Lawmakers last year rejected repeated efforts by Prime Minister Boris Johnson and his predecessor Theresa May to secure support for their Brexit deal. However, Johnson`s comfortable 80-seat majority in December`s general election meant there was never any doubt that the law would be passed this time. The House of Commons supported an earlier bill at second reading in October; but rejected the Prime Minister`s plan to bring him down by Parliament within days, prompting him to push for parliamentary elections. A fifth amendment called for the bill to be amended to take note of the Sewel Convention, which stipulates that Parliament should not legislate on de decentralised issues without the agreement of the Scottish Parliament, the Welsh Assembly and the Stormont Assembly in Northern Ireland. On 6 September 2020, the Financial Times reported that the UK government was considering drafting new laws to circumvent the protocol of the Northern Ireland Withdrawal Agreement.  The new law would give ministers the power to determine which state aid should be notified to the EU and to define which products at risk of being transferred from Northern Ireland to Ireland (the withdrawal agreement stipulates that in the absence of a reciprocal agreement, all products are considered vulnerable).  The government defended this approach and stated that the legislation was in accordance with protocol and that it had only “clarified” the volumity in the protocol.  Ursula von der Leyen warned Johnson not to violate international law and said that the implementation of the withdrawal agreement by Britain was a “precondition for any future partnership”.  On 8 September, the Minister of Foreign Affairs for Northern Ireland, Brandon Lewis, told the British Parliament that the government`s internal market bill would “violate international law”.”  On 15 November 2018, the day after the agreement was presented and the support of the British government cabinet, several members of the government resigned, including Dominic Raab, Secretary of State for leaving the European Union.  On 20 December 2019, after the Conservatives won the 2019 British general election, the House of Commons passed second reading of the withdrawal agreement with a 358-234 lead. Following the amendments proposed by the House of Lords and the ping-pong between the two houses, the bill was granted royal approval on 23 January 2020, allowing ratification on the British side.  If the next steps at Westminster go ahead as planned, the European Parliament is expected to ratify the withdrawal agreement on 29 January, paving the way for the UK to leave the bloc two days later. After the second defeat of May`s divorce agreement, the European Council met in Brussels on 21 March to decide what to do next.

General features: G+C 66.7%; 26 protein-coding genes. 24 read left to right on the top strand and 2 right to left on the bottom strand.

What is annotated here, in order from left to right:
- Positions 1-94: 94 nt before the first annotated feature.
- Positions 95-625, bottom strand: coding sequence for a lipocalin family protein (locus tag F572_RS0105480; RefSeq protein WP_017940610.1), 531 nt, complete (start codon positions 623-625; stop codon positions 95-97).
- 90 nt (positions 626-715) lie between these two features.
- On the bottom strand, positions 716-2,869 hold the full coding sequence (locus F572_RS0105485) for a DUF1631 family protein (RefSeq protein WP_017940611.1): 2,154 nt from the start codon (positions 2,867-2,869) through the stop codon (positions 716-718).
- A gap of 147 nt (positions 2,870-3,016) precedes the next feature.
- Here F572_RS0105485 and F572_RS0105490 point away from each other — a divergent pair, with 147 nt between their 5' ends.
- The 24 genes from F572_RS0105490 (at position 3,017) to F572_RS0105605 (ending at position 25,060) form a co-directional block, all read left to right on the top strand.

EU leaders have given May two options: postpone Brexit until 22 May if MPs vote in favour of the withdrawal deal, or postpone it until 12 April if they vote against the deal. If the deal fails again in Parliament, May could ask for a lengthy extension. After an unprecedented vote on 4 December 2018, MEPs ruled that the UK government was not respecting Parliament because it refused to give Parliament full legal advice on the consequences of its proposed withdrawal terms.  The focus of the consultation was on the legal effect of the “backstop” agreement for Northern Ireland, the Republic of Ireland and the rest of the United Kingdom with regard to the CUSTOMS border between the EU and the United Kingdom and its impact on the Good Friday agreement that led to the end of the unrest in Northern Ireland, including whether , according to the proposals, the UK would be certain that it would be able to leave the EU in a practical sense. On the European Union side, the European Parliament also approved the ratification of the agreement on 29 January 2020 and the Council of the European Union approved the conclusion of the agreement by e-mail on 30 January 2020.  That is why, on 30 January 2020, the European Union also tabled its ratification instrument